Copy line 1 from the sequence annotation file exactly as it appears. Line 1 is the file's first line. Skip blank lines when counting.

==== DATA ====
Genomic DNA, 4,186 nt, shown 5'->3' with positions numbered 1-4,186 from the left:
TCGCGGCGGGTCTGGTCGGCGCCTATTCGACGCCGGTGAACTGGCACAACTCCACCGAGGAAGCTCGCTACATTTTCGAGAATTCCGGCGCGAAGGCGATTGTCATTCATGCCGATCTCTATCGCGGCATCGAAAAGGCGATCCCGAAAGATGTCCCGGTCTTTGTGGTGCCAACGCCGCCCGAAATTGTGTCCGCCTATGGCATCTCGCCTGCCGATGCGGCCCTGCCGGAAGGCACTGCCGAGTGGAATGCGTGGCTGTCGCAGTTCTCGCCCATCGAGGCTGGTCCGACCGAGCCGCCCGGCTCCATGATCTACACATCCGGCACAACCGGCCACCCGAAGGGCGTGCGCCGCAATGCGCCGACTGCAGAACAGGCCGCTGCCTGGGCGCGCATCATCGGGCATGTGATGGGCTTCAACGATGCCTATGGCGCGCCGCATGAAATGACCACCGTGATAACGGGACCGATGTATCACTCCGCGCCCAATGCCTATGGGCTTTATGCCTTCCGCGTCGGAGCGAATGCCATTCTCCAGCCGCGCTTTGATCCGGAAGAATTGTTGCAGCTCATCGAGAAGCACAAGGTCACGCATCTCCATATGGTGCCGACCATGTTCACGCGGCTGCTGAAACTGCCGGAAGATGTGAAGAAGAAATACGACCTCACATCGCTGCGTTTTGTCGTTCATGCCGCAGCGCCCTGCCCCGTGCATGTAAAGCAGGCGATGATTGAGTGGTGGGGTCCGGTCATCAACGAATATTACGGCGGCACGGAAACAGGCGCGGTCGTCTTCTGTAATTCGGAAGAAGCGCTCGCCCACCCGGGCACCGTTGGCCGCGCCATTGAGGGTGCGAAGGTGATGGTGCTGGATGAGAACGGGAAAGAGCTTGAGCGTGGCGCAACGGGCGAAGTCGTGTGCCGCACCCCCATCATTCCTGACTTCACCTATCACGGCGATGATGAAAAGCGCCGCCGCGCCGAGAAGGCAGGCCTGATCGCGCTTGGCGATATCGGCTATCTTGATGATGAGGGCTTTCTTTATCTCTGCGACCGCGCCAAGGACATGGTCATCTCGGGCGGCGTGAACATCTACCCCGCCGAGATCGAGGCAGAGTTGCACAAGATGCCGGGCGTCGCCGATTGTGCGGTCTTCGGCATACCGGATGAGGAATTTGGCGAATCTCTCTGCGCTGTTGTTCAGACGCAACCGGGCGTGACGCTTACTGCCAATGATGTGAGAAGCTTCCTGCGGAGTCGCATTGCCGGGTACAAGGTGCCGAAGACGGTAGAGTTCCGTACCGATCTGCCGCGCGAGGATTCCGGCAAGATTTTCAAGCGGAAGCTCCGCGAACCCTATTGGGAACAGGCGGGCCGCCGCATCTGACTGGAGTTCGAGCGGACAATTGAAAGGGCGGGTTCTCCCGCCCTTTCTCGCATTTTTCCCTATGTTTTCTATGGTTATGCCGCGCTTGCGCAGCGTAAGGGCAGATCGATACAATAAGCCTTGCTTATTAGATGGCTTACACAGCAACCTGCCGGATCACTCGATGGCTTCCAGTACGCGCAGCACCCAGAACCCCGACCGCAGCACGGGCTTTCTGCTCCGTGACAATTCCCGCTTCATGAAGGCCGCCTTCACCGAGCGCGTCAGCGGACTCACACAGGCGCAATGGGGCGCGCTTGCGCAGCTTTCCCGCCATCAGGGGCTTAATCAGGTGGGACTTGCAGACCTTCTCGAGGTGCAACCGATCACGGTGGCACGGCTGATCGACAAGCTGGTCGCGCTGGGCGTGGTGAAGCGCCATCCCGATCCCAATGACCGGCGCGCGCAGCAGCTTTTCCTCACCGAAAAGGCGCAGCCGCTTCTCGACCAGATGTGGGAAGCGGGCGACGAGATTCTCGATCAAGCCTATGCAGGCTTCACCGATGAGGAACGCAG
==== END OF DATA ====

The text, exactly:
Genomic DNA, 4,186 nt, shown 5'->3' with positions numbered 1-4,186 from the left: